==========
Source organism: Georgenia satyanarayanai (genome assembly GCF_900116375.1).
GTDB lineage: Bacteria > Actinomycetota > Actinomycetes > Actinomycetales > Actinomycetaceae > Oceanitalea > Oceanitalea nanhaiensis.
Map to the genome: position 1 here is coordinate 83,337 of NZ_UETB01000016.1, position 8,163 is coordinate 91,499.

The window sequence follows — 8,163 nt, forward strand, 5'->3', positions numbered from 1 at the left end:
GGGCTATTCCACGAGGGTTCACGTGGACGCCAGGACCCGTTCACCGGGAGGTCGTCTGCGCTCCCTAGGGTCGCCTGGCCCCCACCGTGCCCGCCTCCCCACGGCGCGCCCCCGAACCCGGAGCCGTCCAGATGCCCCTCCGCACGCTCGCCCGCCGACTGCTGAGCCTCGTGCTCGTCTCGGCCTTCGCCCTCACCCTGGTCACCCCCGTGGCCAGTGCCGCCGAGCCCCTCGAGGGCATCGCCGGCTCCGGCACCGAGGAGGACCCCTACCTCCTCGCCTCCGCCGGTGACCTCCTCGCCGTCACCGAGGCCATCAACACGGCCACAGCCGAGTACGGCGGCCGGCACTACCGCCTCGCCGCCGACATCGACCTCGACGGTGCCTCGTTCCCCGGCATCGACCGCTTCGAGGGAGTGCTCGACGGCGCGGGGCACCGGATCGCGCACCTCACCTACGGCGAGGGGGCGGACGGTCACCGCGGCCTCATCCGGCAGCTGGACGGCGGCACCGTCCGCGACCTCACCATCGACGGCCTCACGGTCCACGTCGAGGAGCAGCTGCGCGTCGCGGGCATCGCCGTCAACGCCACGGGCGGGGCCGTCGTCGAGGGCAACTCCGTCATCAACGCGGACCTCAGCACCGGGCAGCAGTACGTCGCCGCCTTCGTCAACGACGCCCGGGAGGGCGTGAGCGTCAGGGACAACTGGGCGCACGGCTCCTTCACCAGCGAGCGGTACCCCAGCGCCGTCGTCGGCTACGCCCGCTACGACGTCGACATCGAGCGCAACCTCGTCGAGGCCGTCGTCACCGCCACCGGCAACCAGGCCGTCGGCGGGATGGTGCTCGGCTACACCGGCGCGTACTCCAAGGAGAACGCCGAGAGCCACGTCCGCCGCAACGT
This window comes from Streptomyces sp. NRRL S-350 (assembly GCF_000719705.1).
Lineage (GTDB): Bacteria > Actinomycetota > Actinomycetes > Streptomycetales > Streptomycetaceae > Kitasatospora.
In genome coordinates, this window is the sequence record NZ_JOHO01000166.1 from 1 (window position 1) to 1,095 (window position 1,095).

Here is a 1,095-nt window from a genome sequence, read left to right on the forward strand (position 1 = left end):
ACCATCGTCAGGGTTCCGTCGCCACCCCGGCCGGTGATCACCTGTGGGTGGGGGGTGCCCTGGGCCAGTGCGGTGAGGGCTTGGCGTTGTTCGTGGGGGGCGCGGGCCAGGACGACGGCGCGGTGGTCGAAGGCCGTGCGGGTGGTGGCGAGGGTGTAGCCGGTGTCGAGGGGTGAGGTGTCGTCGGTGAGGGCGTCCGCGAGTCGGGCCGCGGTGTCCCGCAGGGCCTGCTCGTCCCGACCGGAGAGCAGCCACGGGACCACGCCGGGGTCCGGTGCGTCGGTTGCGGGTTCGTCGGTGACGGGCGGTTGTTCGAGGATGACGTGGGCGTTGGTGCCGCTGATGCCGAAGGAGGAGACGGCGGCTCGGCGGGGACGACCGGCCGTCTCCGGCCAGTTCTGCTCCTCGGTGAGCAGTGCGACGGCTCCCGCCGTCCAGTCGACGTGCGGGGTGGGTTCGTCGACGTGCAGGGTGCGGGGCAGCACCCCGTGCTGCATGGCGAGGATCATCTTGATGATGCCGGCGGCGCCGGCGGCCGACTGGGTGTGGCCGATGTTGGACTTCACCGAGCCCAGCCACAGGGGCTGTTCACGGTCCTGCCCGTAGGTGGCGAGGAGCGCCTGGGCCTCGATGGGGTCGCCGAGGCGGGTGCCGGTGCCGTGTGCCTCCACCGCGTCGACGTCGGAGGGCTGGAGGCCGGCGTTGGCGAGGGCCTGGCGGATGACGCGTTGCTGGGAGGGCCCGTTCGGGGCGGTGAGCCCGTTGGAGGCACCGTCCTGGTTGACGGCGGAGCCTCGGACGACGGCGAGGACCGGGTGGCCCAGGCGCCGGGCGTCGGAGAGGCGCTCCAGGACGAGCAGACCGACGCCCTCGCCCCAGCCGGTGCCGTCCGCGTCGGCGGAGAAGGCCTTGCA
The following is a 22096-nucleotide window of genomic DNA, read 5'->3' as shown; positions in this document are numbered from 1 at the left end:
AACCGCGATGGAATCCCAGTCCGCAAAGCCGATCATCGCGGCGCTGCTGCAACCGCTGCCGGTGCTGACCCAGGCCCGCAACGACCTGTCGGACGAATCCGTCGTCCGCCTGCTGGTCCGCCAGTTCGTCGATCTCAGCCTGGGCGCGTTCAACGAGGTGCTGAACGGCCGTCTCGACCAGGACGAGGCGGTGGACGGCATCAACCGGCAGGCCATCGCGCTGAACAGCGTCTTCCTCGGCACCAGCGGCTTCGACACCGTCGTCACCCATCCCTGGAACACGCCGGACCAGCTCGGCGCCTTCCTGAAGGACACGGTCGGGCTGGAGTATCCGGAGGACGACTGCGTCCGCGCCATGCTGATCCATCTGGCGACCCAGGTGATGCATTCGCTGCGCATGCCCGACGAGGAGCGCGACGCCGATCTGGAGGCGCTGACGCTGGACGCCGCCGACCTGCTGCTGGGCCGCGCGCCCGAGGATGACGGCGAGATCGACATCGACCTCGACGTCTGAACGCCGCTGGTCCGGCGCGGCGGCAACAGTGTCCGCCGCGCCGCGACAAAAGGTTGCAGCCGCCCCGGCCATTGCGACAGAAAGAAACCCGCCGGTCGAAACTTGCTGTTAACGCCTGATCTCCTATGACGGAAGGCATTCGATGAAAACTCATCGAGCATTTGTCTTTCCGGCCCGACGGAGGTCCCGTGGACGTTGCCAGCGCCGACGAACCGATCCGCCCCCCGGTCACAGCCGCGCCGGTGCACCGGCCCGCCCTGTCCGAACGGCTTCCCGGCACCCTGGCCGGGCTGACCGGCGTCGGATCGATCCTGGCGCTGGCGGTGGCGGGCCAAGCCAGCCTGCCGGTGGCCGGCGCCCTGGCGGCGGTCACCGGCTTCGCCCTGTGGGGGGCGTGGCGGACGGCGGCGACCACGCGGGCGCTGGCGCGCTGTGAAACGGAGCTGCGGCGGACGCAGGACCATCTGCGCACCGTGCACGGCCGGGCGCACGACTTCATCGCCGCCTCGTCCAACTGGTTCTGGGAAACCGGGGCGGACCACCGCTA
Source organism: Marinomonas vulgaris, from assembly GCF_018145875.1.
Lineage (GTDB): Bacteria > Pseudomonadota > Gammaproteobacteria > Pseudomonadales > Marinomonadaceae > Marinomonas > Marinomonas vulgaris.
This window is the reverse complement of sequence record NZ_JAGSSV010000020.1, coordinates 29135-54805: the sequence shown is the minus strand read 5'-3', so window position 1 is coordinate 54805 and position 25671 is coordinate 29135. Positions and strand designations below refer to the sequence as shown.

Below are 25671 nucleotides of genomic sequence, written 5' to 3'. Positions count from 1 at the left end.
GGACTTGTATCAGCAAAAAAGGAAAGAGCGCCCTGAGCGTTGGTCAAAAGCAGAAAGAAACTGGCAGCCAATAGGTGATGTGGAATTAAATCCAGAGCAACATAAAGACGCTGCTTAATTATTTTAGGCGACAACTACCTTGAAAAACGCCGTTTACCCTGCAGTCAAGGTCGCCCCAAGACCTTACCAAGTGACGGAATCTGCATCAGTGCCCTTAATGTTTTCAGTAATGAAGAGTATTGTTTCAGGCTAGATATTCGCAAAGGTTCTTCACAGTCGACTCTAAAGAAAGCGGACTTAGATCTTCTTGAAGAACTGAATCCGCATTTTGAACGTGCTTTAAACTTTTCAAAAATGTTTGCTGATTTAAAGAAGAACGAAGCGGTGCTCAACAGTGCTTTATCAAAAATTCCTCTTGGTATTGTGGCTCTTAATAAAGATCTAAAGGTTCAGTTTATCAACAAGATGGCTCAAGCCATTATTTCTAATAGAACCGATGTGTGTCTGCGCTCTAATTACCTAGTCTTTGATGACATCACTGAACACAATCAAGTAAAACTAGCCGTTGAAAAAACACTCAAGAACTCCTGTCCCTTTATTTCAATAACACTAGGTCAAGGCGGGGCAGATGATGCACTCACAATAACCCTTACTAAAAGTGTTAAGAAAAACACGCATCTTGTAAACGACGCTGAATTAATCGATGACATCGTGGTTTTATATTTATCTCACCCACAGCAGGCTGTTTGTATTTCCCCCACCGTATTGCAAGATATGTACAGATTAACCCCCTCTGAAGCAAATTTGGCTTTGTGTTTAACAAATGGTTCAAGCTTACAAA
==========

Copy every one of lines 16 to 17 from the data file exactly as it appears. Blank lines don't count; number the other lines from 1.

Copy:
Below are 25671 nucleotides of genomic sequence, written 5' to 3'. Positions count from 1 at the left end.
GGACTTGTATCAGCAAAAAAGGAAAGAGCGCCCTGAGCGTTGGTCAAAAGCAGAAAGAAACTGGCAGCCAATAGGTGATGTGGAATTAAATCCAGAGCAACATAAAGACGCTGCTTAATTATTTTAGGCGACAACTACCTTGAAAAACGCCGTTTACCCTGCAGTCAAGGTCGCCCCAAGACCTTACCAAGTGACGGAATCTGCATCAGTGCCCTTAATGTTTTCAGTAATGAAGAGTATTGTTTCAGGCTAGATATTCGCAAAGGTTCTTCACAGTCGACTCTAAAGAAAGCGGACTTAGATCTTCTTGAAGAACTGAATCCGCATTTTGAACGTGCTTTAAACTTTTCAAAAATGTTTGCTGATTTAAAGAAGAACGAAGCGGTGCTCAACAGTGCTTTATCAAAAATTCCTCTTGGTATTGTGGCTCTTAATAAAGATCTAAAGGTTCAGTTTATCAACAAGATGGCTCAAGCCATTATTTCTAATAGAACCGATGTGTGTCTGCGCTCTAATTACCTAGTCTTTGATGACATCACTGAACACAATCAAGTAAAACTAGCCGTTGAAAAAACACTCAAGAACTCCTGTCCCTTTATTTCAATAACACTAGGTCAAGGCGGGGCAGATGATGCACTCACAATAACCCTTACTAAAAGTGTTAAGAAAAACACGCATCTTGTAAACGACGCTGAATTAATCGATGACATCGTGGTTTTATATTTATCTCACCCACAGCAGGCTGTTTGTATTTCCCCCACCGTATTGCAAGATATGTACAGATTAACCCCCTCTGAAGCAAATTTGGCTTTGTGTTTAACAAATGGTTCAAGCTTACAAA